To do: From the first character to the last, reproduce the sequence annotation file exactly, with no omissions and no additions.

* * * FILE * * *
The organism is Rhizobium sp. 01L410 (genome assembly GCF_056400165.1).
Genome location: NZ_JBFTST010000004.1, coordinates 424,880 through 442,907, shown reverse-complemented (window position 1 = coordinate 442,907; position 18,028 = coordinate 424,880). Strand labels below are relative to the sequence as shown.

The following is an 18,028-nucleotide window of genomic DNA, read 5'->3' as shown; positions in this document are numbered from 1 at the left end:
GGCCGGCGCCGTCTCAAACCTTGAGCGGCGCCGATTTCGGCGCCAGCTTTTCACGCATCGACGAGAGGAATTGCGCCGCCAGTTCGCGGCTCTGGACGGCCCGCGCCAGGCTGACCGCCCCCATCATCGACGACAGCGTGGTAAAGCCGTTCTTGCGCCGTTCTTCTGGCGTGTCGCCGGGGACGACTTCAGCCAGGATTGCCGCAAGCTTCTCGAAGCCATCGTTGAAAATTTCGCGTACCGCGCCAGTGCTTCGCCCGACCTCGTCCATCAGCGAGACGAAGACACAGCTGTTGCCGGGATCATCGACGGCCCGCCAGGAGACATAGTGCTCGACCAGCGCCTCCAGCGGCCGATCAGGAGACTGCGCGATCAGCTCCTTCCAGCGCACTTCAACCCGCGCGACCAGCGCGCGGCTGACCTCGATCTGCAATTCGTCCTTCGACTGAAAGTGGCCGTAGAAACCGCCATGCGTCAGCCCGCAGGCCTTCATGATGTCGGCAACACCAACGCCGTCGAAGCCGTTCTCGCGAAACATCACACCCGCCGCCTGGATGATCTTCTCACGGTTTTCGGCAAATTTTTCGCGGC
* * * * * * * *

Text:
The organism is Rhizobium sp. 01L410 (genome assembly GCF_056400165.1).
Genome location: NZ_JBFTST010000004.1, coordinates 424,880 through 442,907, shown reverse-complemented (window position 1 = coordinate 442,907; position 18,028 = coordinate 424,880). Strand labels below are relative to the sequence as shown.

The following is an 18,028-nucleotide window of genomic DNA, read 5'->3' as shown; positions in this document are numbered from 1 at the left end:
GGCCGGCGCCGTCTCAAACCTTGAGCGGCGCCGATTTCGGCGCCAGCTTTTCACGCATCGACGAGAGGAATTGCGCCGCCAGTTCGCGGCTCTGGACGGCCCGCGCCAGGCTGACCGCCCCCATCATCGACGACAGCGTGGTAAAGCCGTTCTTGCGCCGTTCTTCTGGCGTGTCGCCGGGGACGACTTCAGCCAGGATTGCCGCAAGCTTCTCGAAGCCATCGTTGAAAATTTCGCGTACCGCGCCAGTGCTTCGCCCGACCTCGTCCATCAGCGAGACGAAGACACAGCTGTTGCCGGGATCATCGACGGCCCGCCAGGAGACATAGTGCTCGACCAGCGCCTCCAGCGGCCGATCAGGAGACTGCGCGATCAGCTCCTTCCAGCGCACTTCAACCCGCGCGACCAGCGCGCGGCTGACCTCGATCTGCAATTCGTCCTTCGACTGAAAGTGGCCGTAGAAACCGCCATGCGTCAGCCCGCAGGCCTTCATGATGTCGGCAACACCAACGCCGTCGAAGCCGTTCTCGCGAAACATCACACCCGCCGCCTGGATGATCTTCTCACGGTTTTCGGCAAATTTTTCGCGGC